In recent years West Palm Beach has upped its public transportation game with Brightline trains, free trolleys, bike racks, and the Palm Tran buses.
To highlight and encourage all this multimodal transport, they put out a call to artists last fall to create a mural atop the Palm Beach Transportation Planning Agency (TPA) at 301 Datura Street to inspire and envision a safe, efficient, and connected system that provides mobility and access to the community.
They asked for the mural, sized 52 feet wide by 16 feet high, to include various modes of connected transportation in Palm Beach County. These modes of travel include walking, biking, buses, trains, cars, airplanes, and boats.
They also wanted to portray the diverse population of Palm Beach County, including transportation users of all ages and abilities, and to have “an uplifting tone, theme, and sense of place where everyone feels welcome and included.”
The winner of this call is local artist Eduardo Mendieta, who goes by Emo and has done many murals in the city.
“We are thrilled to see another mural added to downtown West Palm Beach,” said TPA Executive Director Valerie Neilson. “We hope this inspires people who pass by and take it in to try other modes of transportation, whether that’s hopping on transit, riding a bike to run errands, or walking to grab lunch with friends.”
Mendieta, originally from New Jersey, has lived in Florida for 26 years. The artist hopes to create art that everyone who uses the multimodal – by train, bus, walking, or bicycling – will be able to identify with.
“Initially, when they did the call, I gave a rough outline of a design,” Emo says. “And then, once they picked me, of course, they had notes. But my initial drawing was pretty close to what it ended up being. They asked for changes in workout outfits, like shorts and tank tops instead of business attire. I also changed the initial rider to a more professional-looking rider with a matching helmet and spandex outfit. They wanted someone more casual.”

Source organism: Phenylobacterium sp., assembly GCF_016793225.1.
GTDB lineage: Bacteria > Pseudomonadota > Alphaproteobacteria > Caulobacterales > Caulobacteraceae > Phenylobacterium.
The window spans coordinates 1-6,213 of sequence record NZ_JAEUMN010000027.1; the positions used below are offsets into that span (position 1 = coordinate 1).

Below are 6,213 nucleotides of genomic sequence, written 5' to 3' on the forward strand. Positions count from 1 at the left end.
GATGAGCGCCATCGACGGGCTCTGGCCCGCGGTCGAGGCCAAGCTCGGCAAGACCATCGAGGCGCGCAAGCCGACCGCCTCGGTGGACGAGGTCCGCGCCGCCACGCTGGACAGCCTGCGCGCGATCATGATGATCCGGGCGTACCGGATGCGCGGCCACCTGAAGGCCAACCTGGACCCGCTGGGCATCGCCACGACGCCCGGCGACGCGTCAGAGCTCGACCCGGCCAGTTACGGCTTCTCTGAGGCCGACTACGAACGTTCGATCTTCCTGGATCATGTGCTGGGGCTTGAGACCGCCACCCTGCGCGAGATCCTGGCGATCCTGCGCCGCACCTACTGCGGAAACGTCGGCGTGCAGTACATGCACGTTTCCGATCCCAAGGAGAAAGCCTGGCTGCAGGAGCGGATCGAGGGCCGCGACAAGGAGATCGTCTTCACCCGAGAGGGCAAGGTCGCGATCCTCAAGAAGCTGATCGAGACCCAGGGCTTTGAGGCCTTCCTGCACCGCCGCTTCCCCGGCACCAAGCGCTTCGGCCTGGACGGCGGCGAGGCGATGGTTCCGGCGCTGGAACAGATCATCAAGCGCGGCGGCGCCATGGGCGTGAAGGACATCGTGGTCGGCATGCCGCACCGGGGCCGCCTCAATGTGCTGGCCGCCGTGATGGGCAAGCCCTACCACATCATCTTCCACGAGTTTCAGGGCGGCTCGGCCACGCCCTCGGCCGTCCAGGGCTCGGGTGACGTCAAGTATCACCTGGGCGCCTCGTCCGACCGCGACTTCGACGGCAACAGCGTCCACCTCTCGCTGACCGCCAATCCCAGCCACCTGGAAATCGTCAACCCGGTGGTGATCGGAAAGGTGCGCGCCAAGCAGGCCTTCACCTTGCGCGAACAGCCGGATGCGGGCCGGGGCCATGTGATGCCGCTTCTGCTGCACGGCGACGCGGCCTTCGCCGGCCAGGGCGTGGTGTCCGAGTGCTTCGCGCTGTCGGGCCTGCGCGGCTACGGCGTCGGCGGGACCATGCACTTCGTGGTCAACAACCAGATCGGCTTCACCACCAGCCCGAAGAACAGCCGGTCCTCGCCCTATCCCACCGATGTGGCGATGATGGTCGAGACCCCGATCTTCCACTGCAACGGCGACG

The space he painted on atop the building had originally been a sign for a business there from the 1950s, then it was filled with ads and then painted over when the Transportation Agency took over.
The two sides of the mural each have a different focus.
“The call to artists pretty much asked for what they wanted in the mural. Of course, they let me depict in my style how they wanted public transit, which was specifically trains, buses, riding bicycles, and walking,” he says. “In the call for artists, it was also mentioned that it could be abstract. It doesn’t have to be exactly, but I’m more of a pictorial artist.”
He focused on the train for one mural and the bus for the other, with figures placed around those dominant images.
“I grew up in New Jersey, like right by the city, so I was used to public transit, and then when I moved over here in the 90s and there was like no public transit, so it definitely has gotten better. I still never take the bus, but I do ride the train down to Miami every so often. TriRail at first, and I’ve taken the Brightline a couple of times too.”
So, is he happy with the way they turned out?
“Yeah. Yeah. I’m very happy. I think it’s a positive thing. It’s something with a little bit more of a message than a lot of the murals have.”